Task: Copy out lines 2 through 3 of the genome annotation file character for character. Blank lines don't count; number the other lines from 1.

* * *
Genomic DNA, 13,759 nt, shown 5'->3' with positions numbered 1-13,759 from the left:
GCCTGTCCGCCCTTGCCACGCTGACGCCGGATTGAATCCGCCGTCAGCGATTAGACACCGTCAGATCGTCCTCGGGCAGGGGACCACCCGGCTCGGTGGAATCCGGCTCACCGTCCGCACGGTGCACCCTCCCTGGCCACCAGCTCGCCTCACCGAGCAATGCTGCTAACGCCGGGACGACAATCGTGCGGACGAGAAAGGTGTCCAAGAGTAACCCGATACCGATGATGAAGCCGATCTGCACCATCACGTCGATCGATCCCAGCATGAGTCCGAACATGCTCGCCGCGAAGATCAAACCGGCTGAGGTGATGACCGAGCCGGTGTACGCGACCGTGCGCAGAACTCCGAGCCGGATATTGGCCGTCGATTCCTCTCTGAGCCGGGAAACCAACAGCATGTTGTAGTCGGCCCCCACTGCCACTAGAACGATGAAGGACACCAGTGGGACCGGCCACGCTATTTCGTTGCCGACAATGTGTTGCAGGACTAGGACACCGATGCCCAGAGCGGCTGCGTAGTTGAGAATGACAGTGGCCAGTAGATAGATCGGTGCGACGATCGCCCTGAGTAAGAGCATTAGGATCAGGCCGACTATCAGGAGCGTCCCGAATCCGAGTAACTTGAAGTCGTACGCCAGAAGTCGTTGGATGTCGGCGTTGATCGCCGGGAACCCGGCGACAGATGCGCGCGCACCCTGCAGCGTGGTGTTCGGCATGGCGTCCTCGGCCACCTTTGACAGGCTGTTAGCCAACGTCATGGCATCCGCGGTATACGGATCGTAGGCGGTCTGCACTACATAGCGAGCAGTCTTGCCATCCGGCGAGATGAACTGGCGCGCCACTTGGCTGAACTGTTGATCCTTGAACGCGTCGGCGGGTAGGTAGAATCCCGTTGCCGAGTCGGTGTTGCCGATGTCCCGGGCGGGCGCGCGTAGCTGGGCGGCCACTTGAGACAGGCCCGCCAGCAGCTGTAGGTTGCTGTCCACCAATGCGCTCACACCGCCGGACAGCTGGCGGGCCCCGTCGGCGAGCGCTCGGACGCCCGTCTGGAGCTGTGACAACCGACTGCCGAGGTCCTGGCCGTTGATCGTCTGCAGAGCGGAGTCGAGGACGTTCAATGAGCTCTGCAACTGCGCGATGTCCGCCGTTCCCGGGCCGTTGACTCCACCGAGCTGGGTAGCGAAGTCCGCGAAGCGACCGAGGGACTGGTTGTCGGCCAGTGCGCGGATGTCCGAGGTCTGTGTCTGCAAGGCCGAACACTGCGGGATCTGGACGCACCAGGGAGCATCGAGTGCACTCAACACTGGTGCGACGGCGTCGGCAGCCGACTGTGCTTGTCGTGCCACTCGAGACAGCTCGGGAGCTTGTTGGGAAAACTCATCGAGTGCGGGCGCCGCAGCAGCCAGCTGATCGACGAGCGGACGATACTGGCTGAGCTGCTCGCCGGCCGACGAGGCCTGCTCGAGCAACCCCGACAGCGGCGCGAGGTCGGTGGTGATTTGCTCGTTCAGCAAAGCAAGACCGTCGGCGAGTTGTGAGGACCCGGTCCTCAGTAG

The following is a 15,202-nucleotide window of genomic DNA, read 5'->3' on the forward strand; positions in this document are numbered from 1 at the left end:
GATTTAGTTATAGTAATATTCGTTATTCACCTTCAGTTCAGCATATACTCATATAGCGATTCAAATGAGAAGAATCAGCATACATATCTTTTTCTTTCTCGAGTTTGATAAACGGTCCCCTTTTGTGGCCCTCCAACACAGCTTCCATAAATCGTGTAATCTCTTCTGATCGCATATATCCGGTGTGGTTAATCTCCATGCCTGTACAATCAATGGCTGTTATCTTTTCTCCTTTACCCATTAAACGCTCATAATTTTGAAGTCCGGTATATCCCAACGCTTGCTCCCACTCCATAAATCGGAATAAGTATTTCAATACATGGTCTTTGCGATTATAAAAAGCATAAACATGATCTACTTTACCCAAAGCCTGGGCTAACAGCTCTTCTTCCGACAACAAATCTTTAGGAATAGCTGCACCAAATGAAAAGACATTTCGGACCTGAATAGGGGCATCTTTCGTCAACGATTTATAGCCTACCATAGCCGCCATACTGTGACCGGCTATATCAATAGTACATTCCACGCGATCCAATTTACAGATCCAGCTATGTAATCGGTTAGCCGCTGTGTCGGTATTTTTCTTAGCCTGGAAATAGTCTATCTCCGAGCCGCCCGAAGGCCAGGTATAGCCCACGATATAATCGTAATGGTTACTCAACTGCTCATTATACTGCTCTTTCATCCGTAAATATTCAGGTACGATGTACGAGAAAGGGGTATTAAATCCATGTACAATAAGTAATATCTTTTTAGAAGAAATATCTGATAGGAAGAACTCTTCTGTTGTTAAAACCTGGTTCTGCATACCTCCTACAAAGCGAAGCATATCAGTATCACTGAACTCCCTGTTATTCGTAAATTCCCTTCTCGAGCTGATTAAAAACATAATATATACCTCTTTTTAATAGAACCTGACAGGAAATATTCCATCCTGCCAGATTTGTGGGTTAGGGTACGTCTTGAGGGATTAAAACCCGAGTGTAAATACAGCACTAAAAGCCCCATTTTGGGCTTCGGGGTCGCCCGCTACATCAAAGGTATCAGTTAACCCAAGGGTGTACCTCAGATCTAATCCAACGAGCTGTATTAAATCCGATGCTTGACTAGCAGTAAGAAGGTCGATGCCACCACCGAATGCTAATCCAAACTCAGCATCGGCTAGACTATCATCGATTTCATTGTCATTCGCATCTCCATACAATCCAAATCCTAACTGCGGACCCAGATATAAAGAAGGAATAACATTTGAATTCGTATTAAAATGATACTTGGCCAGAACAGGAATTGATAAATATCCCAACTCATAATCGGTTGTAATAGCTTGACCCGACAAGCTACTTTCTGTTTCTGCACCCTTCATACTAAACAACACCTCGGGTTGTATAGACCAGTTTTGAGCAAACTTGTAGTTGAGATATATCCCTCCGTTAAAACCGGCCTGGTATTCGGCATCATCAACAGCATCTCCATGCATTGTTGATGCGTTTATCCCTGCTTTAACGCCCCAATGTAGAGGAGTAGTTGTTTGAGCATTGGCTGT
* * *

GCCTGTCCGCCCTTGCCACGCTGACGCCGGATTGAATCCGCCGTCAGCGATTAGACACCGTCAGATCGTCCTCGGGCAGGGGACCACCCGGCTCGGTGGAATCCGGCTCACCGTCCGCACGGTGCACCCTCCCTGGCCACCAGCTCGCCTCACCGAGCAATGCTGCTAACGCCGGGACGACAATCGTGCGGACGAGAAAGGTGTCCAAGAGTAACCCGATACCGATGATGAAGCCGATCTGCACCATCACGTCGATCGATCCCAGCATGAGTCCGAACATGCTCGCCGCGAAGATCAAACCGGCTGAGGTGATGACCGAGCCGGTGTACGCGACCGTGCGCAGAACTCCGAGCCGGATATTGGCCGTCGATTCCTCTCTGAGCCGGGAAACCAACAGCATGTTGTAGTCGGCCCCCACTGCCACTAGAACGATGAAGGACACCAGTGGGACCGGCCACGCTATTTCGTTGCCGACAATGTGTTGCAGGACTAGGACACCGATGCCCAGAGCGGCTGCGTAGTTGAGAATGACAGTGGCCAGTAGATAGATCGGTGCGACGATCGCCCTGAGTAAGAGCATTAGGATCAGGCCGACTATCAGGAGCGTCCCGAATCCGAGTAACTTGAAGTCGTACGCCAGAAGTCGTTGGATGTCGGCGTTGATCGCCGGGAACCCGGCGACAGATGCGCGCGCACCCTGCAGCGTGGTGTTCGGCATGGCGTCCTCGGCCACCTTTGACAGGCTGTTAGCCAACGTCATGGCATCCGCGGTATACGGATCGTAGGCGGTCTGCACTACATAGCGAGCAGTCTTGCCATCCGGCGAGATGAACTGGCGCGCCACTTGGCTGAACTGTTGATCCTTGAACGCGTCGGCGGGTAGGTAGAATCCCGTTGCCGAGTCGGTGTTGCCGATGTCCCGGGCGGGCGCGCGTAGCTGGGCGGCCACTTGAGACAGGCCCGCCAGCAGCTGTAGGTTGCTGTCCACCAATGCGCTCACACCGCCGGACAGCTGGCGGGCCCCGTCGGCGAGCGCTCGGACGCCCGTCTGGAGCTGTGACAACCGACTGCCGAGGTCCTGGCCGTTGATCGTCTGCAGAGCGGAGTCGAGGACGTTCAATGAGCTCTGCAACTGCGCGATGTCCGCCGTTCCCGGGCCGTTGACTCCACCGAGCTGGGTAGCGAAGTCCGCGAAGCGACCGAGGGACTGGTTGTCGGCCAGTGCGCGGATGTCCGAGGTCTGTGTCTGCAAGGCCGAACACTGCGGGATCTGGACGCACCAGGGAGCATCGAGTGCACTCAACACTGGTGCGACGGCGTCGGCAGCCGACTGTGCTTGTCGTGCCACTCGAGACAGCTCGGGAGCTTGTTGGGAAAACTCATCGAGTGCGGGCGCCGCAGCAGCCAGCTGATCGACGAGCGGACGATACTGGCTGAGCTGCTCGCCGGCCGACGAGGCCTGCTCGAGCAACCCCGACAGCGGCGCGAGGTCGGTGGTGATTTGCTCGTTCAGCAAAGCAAGACCGTCGGCGAGTTGTGAGGACCCGGTCCTCAGTAG

The following is a 15,202-nucleotide window of genomic DNA, read 5'->3' on the forward strand; positions in this document are numbered from 1 at the left end: